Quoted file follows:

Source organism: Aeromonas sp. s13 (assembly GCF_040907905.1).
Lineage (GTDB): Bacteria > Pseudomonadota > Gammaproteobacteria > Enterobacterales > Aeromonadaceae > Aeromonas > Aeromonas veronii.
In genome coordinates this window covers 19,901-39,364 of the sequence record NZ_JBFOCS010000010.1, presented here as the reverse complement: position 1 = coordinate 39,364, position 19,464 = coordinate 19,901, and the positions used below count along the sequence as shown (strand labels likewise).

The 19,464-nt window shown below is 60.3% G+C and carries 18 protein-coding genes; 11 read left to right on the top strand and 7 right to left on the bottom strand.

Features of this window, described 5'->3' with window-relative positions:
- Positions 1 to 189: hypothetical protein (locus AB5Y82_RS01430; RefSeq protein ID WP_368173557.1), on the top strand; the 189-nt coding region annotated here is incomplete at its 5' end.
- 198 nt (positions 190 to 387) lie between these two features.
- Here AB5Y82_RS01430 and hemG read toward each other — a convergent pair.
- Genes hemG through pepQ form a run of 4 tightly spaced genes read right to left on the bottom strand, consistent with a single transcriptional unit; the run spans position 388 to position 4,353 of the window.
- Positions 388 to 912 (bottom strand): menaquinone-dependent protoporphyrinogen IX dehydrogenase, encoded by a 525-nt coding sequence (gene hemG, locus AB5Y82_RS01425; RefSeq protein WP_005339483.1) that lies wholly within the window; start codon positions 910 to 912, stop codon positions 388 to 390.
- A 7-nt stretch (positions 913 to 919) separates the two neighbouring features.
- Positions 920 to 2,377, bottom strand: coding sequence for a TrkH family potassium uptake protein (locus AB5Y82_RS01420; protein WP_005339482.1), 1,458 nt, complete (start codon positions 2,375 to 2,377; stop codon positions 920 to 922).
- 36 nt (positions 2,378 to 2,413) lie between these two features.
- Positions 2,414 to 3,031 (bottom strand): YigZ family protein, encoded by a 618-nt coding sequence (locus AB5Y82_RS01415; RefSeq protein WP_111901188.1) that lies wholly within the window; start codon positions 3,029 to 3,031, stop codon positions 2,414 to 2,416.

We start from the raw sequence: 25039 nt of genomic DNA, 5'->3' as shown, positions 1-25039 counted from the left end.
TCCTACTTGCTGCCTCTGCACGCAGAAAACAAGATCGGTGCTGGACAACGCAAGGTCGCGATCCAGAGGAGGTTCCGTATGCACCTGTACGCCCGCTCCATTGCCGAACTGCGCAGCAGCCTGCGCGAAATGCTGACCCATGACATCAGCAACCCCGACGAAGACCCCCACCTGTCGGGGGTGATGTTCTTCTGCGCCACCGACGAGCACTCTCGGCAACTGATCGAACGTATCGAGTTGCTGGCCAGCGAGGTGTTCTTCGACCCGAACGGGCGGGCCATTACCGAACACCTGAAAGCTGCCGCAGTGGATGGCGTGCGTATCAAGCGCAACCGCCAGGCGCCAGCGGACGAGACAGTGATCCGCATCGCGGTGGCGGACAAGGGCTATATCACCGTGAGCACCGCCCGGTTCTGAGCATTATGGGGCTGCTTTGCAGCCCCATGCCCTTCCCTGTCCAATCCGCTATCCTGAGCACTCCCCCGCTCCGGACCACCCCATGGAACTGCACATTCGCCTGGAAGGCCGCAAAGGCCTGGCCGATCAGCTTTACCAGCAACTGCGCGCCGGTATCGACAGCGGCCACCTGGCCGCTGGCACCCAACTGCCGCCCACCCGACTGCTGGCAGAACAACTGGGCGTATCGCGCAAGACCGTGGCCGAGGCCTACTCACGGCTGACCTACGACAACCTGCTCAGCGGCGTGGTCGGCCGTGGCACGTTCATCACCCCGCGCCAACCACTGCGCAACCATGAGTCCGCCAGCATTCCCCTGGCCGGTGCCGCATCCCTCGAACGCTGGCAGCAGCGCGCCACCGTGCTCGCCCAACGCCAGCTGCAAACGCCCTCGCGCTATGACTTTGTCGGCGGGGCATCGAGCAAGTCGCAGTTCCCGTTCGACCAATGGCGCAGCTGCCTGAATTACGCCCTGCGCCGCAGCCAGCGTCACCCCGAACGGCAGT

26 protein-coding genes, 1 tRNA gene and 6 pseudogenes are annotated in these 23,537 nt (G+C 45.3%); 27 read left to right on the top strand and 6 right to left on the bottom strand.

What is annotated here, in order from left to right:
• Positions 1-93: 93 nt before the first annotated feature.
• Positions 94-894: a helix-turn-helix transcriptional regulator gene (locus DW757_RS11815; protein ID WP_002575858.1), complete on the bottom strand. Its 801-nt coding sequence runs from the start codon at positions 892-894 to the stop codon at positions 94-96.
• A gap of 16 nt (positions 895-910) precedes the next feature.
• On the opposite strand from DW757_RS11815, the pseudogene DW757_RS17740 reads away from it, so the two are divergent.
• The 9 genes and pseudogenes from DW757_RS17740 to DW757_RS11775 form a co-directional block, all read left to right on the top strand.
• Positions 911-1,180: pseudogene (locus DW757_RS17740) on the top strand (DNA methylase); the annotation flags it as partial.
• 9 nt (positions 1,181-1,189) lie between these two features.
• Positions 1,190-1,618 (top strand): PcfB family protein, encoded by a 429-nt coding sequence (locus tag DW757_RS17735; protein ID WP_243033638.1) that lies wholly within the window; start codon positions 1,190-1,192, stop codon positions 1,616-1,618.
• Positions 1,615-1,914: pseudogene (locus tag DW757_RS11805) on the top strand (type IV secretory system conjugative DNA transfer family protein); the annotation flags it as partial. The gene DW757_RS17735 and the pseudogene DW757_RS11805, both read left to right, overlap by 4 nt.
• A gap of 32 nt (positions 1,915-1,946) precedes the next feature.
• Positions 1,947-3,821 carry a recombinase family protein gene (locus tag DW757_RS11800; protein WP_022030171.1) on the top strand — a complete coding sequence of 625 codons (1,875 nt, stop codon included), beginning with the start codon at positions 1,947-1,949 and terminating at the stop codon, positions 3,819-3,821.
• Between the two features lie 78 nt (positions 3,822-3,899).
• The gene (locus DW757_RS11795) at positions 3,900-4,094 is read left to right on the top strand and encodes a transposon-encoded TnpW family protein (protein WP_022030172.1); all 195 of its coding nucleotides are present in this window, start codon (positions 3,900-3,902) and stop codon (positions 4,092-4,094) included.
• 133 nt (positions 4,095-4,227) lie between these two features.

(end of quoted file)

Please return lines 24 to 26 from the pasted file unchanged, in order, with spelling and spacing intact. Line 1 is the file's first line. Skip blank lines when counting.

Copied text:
• Positions 911-1,180: pseudogene (locus DW757_RS17740) on the top strand (DNA methylase); the annotation flags it as partial.
• 9 nt (positions 1,181-1,189) lie between these two features.
• Positions 1,190-1,618 (top strand): PcfB family protein, encoded by a 429-nt coding sequence (locus tag DW757_RS17735; protein ID WP_243033638.1) that lies wholly within the window; start codon positions 1,190-1,192, stop codon positions 1,616-1,618.